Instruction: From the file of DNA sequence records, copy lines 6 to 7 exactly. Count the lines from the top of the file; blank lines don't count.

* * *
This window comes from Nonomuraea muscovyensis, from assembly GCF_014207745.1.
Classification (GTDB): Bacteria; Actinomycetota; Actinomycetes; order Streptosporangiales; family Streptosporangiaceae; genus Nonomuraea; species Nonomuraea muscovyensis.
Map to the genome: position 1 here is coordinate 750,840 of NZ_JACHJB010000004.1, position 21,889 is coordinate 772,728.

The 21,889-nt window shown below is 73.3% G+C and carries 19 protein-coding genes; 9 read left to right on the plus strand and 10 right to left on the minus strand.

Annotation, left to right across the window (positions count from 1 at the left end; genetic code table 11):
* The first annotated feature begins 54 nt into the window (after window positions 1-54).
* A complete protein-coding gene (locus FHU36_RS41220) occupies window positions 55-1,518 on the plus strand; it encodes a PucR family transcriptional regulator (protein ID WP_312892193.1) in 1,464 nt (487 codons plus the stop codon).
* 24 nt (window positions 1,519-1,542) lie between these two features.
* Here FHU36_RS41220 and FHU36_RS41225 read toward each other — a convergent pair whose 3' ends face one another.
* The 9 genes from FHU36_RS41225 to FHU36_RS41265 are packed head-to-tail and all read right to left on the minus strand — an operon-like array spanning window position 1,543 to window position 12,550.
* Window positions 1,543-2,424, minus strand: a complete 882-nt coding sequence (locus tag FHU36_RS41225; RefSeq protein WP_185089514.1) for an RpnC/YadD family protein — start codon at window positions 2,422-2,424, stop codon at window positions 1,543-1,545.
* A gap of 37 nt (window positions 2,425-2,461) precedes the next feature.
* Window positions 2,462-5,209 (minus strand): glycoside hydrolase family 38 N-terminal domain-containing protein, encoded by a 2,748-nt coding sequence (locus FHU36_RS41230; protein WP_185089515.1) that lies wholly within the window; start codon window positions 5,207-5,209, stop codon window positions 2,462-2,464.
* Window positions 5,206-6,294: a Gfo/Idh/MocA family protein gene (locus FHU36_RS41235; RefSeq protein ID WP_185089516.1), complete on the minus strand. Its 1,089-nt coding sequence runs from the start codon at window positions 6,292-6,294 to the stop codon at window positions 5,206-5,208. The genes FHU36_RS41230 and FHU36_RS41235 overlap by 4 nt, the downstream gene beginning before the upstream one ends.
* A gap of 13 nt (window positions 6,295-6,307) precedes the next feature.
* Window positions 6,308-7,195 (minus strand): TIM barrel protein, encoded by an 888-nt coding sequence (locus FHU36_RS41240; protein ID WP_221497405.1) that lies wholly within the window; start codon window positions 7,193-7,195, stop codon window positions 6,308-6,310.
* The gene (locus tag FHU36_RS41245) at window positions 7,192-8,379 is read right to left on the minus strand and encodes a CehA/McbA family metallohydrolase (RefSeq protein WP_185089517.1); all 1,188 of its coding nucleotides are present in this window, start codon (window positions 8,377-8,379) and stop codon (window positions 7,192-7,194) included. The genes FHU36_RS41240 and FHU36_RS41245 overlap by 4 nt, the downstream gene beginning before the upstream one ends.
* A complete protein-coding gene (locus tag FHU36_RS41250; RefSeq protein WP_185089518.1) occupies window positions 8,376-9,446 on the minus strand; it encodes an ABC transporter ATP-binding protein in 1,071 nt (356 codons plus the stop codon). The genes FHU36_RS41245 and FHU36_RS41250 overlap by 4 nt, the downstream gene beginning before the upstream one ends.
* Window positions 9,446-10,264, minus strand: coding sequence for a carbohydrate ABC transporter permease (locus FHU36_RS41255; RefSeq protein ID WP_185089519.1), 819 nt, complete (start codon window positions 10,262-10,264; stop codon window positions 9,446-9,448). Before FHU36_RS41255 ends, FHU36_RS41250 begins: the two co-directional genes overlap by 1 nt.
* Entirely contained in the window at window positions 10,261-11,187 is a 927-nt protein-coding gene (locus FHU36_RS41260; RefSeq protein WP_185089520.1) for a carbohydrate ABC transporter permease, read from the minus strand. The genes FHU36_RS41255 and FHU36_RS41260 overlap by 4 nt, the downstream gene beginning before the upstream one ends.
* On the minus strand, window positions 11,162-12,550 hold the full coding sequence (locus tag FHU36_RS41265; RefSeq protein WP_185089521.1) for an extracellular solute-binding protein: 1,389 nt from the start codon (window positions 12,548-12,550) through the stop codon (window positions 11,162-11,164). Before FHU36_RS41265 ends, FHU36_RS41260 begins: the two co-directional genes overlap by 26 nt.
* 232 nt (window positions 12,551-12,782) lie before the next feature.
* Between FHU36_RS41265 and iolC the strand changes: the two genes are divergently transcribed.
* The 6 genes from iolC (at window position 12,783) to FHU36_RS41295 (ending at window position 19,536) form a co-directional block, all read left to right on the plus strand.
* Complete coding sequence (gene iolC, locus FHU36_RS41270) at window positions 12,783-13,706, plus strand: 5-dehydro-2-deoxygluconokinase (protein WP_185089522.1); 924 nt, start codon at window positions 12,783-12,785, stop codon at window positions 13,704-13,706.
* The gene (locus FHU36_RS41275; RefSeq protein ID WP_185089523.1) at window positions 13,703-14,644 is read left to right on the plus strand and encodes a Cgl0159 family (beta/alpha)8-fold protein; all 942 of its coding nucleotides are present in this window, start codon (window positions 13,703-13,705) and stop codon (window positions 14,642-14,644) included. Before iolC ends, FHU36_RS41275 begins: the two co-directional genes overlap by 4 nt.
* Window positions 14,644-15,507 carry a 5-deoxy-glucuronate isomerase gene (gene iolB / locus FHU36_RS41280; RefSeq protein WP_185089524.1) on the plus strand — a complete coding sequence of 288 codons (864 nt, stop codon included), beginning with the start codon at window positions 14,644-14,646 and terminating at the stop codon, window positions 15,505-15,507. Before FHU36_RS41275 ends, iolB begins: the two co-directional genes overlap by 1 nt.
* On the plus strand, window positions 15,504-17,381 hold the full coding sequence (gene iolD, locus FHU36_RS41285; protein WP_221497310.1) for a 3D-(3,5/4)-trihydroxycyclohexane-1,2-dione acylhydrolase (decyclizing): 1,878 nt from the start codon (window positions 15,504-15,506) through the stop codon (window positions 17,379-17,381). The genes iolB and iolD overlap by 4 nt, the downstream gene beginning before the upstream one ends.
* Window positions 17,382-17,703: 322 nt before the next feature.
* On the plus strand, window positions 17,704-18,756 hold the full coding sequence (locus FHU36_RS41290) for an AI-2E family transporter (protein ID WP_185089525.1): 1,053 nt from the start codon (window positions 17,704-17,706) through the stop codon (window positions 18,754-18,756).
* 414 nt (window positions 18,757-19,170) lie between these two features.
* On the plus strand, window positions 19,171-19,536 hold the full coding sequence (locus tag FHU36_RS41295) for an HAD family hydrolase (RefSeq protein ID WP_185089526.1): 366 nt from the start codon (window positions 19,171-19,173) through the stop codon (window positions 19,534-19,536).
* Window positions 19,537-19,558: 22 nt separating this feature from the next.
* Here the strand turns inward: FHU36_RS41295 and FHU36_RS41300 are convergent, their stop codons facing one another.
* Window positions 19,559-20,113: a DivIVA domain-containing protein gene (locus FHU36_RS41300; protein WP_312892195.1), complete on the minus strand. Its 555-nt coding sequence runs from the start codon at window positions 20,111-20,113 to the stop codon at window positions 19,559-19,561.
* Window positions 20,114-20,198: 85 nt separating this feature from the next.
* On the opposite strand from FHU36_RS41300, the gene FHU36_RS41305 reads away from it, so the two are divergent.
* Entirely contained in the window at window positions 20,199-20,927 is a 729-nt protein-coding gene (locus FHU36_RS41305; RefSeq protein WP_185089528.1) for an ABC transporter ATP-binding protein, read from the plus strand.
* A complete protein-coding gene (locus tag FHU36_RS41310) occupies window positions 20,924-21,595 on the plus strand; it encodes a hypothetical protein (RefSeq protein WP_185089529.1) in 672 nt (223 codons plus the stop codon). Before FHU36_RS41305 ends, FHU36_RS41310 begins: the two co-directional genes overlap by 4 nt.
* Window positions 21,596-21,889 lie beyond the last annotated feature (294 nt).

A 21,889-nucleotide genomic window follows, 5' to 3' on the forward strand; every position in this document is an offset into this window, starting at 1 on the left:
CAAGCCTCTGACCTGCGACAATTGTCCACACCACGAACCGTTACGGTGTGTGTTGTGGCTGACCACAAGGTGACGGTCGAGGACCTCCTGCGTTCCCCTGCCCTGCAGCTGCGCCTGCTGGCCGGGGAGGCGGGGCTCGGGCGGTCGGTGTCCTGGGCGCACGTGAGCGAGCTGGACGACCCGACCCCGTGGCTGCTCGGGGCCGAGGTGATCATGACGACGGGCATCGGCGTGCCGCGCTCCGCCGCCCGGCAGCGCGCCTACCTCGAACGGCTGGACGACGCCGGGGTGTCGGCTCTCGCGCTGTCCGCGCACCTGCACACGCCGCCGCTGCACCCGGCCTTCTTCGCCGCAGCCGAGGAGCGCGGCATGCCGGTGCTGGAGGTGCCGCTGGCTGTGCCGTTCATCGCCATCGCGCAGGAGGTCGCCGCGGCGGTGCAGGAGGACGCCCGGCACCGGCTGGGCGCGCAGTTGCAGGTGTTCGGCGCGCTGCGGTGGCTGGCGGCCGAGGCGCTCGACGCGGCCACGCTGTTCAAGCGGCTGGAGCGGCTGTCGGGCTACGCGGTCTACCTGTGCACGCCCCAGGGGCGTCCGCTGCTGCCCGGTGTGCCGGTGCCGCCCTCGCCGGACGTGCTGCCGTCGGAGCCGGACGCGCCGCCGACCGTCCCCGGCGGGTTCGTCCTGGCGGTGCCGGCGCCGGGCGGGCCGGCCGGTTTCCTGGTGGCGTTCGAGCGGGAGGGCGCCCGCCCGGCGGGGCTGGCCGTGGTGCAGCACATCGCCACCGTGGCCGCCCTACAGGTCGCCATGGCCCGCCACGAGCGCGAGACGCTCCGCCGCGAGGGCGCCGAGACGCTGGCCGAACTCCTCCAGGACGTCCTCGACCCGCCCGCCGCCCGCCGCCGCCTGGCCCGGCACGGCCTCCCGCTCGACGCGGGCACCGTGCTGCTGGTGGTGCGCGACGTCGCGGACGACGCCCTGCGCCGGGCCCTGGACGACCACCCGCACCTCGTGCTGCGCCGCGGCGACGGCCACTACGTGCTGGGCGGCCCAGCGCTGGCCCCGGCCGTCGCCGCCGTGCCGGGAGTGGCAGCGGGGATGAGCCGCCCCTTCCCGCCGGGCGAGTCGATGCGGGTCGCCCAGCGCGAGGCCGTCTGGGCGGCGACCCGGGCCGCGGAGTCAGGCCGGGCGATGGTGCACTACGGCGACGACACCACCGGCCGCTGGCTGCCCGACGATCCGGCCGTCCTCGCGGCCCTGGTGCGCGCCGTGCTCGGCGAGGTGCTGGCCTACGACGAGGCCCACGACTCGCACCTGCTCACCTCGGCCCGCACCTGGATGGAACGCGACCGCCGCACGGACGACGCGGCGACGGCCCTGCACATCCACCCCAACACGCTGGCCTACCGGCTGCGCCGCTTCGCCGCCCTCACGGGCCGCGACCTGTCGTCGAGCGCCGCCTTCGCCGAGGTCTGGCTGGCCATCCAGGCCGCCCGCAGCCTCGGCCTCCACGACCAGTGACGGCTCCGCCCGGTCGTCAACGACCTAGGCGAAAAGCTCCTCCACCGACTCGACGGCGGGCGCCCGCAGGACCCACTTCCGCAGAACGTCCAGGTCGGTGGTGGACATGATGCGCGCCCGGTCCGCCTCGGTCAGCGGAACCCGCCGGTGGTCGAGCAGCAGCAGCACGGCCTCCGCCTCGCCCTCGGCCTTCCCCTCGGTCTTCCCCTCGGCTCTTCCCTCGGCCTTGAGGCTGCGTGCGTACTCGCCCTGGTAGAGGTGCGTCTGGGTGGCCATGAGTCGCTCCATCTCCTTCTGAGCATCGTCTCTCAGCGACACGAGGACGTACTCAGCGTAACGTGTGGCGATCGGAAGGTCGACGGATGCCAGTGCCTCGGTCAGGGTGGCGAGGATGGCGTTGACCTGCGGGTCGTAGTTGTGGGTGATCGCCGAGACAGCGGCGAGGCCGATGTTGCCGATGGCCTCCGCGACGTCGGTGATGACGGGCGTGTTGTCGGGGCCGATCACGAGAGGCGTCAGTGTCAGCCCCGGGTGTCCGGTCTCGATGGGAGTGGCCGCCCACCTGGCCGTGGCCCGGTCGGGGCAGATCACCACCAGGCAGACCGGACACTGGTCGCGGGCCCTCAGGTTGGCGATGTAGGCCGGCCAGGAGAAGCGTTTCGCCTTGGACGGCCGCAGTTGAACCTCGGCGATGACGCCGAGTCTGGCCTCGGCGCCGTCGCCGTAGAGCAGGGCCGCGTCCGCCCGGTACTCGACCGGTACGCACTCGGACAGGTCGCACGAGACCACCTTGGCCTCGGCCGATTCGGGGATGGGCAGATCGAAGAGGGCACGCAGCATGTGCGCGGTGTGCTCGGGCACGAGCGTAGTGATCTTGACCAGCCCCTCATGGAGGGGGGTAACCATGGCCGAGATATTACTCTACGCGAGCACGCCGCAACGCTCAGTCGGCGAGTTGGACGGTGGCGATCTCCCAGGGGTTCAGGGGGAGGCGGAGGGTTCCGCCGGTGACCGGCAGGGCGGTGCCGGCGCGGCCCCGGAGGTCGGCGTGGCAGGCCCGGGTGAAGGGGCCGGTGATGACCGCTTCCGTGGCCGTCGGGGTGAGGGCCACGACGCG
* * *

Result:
* The first annotated feature begins 54 nt into the window (after window positions 1-54).
* A complete protein-coding gene (locus FHU36_RS41220) occupies window positions 55-1,518 on the plus strand; it encodes a PucR family transcriptional regulator (protein ID WP_312892193.1) in 1,464 nt (487 codons plus the stop codon).